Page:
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Neutral beam | The system that makes the Tokamak feel small
ITER is a big machine—by far the largest fusion device ever built. But there is a system just a few metres away that makes it look like a mere appendage to something much larger. The neutral beam system, with its three, possibly four, massive injectors is the real beast at the heart of the ITER installation.
The largest fusion device ever to be built looks like a mere appendage to the much larger neutral beam system whose injectors are sized like steam locomotives. In yellow, the diagnostics neutral beam; in light brown a third possible heating neutral beam. The green and blue structures to the left belong to the other auxiliary heating systems, the electron cyclotron resonance heating (ECRH) and ion cyclotron resonance heating (ICRH).
Construction work underway in the Tokamak Building already gives a sense of how big the equipment for the neutral beam system will be. Giant circular cut-outs in the rebar at level 3 (L3) of the building—more than 3 metres in diameter each—will provide the passageway for high-voltage "bushings," which allow electrical power, cooling, and other services such as diagnostics to reach the neutral beam injectors hosted below.
Just below the bushings, a vast, cavernous space has been reserved for the neutral beam cell where the beam injectors will be located. The largest devices (the heating neutral beam injectors) are sized like steam locomotives—25 metres long, 5 metres high and 5 metres wide—with a chimney-like bushing reaching up 9 metres to connect to the openings on the third floor. The injectors will be connected to the Tokamak at L1 level—exactly across from the Tokamak's mid-plane and the equatorial port openings.
A neutral beam injector is essentially a particle accelerator. Its function is to deliver high-energy particles to the heart of the plasma. ITER is planning two one-million-volt (MV), 40A heating neutral beam injectors (and is making a space reservation for a possible third) as well as a smaller neutral beam line (100 kV, 60A) for diagnostic purpose.
Giant power outlets for a giant appliance. These circular openings in the rebar at L3 level of the Tokamak Building are more than 3 metres in diameter each. They will allow the high-voltage bushings of the neutral beam system to deliver electrical power, cooling, and other services such as diagnostics to the injectors below.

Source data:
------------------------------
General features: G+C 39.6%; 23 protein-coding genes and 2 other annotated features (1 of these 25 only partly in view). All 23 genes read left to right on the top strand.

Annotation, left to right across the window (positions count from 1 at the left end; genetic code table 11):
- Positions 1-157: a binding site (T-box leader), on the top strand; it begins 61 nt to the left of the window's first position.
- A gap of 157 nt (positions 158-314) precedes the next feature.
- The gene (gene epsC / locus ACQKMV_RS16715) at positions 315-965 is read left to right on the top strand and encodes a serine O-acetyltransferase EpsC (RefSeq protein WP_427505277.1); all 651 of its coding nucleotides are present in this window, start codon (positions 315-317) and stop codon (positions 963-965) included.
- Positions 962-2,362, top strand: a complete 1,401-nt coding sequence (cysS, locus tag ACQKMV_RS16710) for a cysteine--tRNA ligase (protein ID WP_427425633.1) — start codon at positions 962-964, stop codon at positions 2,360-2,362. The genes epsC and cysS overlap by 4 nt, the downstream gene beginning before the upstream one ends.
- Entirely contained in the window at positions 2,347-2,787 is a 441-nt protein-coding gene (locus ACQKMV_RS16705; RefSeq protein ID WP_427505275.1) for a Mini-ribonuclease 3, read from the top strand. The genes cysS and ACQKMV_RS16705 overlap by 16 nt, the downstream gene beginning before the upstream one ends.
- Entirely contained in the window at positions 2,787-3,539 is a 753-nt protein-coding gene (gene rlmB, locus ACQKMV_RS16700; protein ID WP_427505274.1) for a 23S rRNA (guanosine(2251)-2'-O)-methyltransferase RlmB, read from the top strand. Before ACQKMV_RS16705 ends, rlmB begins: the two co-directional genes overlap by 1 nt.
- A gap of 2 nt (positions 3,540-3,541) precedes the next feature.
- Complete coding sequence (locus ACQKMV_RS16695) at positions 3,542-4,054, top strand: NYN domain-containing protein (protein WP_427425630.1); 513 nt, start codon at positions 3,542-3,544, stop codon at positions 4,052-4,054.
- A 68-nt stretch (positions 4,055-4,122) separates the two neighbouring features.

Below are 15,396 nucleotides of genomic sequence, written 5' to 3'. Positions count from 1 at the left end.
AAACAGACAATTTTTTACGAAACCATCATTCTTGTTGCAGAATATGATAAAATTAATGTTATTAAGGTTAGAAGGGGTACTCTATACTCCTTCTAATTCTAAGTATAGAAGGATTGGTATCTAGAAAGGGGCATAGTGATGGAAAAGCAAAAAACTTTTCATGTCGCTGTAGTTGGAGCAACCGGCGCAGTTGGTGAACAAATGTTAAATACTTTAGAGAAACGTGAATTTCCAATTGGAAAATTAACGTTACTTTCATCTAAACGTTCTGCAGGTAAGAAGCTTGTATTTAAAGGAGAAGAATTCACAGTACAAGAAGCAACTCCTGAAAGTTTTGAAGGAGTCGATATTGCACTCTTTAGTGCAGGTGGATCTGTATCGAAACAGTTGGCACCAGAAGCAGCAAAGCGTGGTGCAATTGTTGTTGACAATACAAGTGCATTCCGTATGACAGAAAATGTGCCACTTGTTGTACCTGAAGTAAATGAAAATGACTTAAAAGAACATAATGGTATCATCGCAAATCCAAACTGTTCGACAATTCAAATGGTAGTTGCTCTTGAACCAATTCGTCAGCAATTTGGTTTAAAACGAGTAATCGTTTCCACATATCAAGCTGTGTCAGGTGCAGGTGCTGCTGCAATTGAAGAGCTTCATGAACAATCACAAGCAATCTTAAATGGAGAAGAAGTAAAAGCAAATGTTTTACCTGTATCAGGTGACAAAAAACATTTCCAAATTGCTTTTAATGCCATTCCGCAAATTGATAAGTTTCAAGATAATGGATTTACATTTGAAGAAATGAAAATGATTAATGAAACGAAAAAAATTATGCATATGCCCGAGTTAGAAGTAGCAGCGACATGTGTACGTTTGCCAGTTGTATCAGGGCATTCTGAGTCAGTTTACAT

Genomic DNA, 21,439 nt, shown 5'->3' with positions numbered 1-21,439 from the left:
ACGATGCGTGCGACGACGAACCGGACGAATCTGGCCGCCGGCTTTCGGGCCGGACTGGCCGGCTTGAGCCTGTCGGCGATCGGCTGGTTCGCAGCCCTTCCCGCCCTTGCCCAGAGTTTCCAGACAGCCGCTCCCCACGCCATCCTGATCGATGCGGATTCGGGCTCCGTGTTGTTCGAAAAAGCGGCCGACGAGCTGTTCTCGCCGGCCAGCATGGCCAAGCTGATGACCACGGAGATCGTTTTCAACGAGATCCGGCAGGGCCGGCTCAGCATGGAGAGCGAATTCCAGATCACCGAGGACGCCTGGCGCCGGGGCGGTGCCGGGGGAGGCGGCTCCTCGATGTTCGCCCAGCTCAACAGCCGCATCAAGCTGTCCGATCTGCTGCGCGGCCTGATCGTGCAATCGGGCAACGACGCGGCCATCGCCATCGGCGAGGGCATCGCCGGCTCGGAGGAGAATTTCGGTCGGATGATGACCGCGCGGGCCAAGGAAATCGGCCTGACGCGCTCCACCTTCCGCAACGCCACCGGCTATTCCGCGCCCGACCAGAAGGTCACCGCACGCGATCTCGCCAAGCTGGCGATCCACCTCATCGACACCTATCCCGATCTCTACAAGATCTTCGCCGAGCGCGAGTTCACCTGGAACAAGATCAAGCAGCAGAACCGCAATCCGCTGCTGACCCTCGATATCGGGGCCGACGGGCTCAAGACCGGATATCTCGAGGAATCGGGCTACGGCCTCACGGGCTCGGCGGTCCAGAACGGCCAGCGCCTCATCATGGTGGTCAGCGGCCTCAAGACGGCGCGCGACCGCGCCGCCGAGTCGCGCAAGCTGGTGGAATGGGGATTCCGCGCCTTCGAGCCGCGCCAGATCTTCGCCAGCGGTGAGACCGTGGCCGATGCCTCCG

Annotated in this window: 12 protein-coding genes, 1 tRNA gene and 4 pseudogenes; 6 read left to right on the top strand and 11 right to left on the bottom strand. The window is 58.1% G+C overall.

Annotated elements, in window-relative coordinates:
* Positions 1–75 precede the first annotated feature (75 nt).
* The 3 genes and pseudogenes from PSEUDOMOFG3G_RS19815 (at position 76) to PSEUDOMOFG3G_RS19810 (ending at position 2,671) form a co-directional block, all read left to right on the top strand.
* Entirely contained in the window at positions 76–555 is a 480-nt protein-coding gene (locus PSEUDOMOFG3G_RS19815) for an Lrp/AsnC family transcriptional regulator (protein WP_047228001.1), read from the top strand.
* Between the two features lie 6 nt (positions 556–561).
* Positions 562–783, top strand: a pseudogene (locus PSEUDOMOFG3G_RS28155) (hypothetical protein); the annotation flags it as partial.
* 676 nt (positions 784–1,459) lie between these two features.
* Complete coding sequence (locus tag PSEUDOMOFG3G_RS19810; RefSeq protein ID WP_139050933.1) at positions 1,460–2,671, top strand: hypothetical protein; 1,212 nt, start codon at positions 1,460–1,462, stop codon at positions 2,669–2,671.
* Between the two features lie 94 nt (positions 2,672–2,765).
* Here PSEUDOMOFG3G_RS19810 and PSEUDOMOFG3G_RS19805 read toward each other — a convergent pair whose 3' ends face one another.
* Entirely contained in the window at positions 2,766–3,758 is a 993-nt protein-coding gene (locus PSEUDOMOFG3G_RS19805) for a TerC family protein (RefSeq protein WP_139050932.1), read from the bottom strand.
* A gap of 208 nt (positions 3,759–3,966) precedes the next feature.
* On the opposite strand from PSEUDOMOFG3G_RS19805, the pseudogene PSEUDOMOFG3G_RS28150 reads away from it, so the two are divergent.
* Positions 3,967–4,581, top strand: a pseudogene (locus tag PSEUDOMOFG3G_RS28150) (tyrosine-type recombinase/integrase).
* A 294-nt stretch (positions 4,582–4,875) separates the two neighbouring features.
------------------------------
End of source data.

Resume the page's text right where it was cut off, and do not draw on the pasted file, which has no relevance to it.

The heating neutral beam injectors will each contribute 16.5 MW of heating power to the plasma; the diagnostics neutral beam will provide information on the helium ash density produced by the D-T fusion reactions in the fusion plasma.
At the entry end of the heating neutral beam, a beam source generates the electrically charged deuterium ions that are accelerated through a succession of five grids (each separated by a 200 kV electrical potential) to the required energy of 1 MV at the exit end of the beam source, a "neutralizer" rips them of their electrical charges to become "neutrals," allowing them to penetrate the Tokamak's magnetic cage and, by way of multiple collisions with the particles inside the plasma, raise plasma temperature to the point where fusion reactions can occur. The heating neutral beams are designed to be able to operate during the entire plasma duration, up to 3,600 seconds.
Neutral beams are routinely used in tokamak devices as the workhorses of auxiliary heating. In ITER however they will be considerably larger and more powerful than in any previous fusion device.
Generating a 1 MV beam that will deliver 16.5 MW to the plasma requires a unique power infrastructure. Located just outside the Tokamak Complex, two large buildings will host the transformers, the AC/DC converters and the vast high-voltage hall that will feed power to the neutral beam system by way of transmission lines entering the Tokamak Building through the "north wall" at the L3 level.
There is only one example of a high-voltage installation more powerful than ITER's. In China, where high-voltage DC current is used to deliver electrical power to populations far away from the productions sites, a 1.2 MV system was recently established to push power from Xinjiang, in the northeast corner of the country, to the megacities in the east—1.2 MV in China for a 3,000-kilometre distance; 1 MV in ITER for slightly more than one hundred metres ...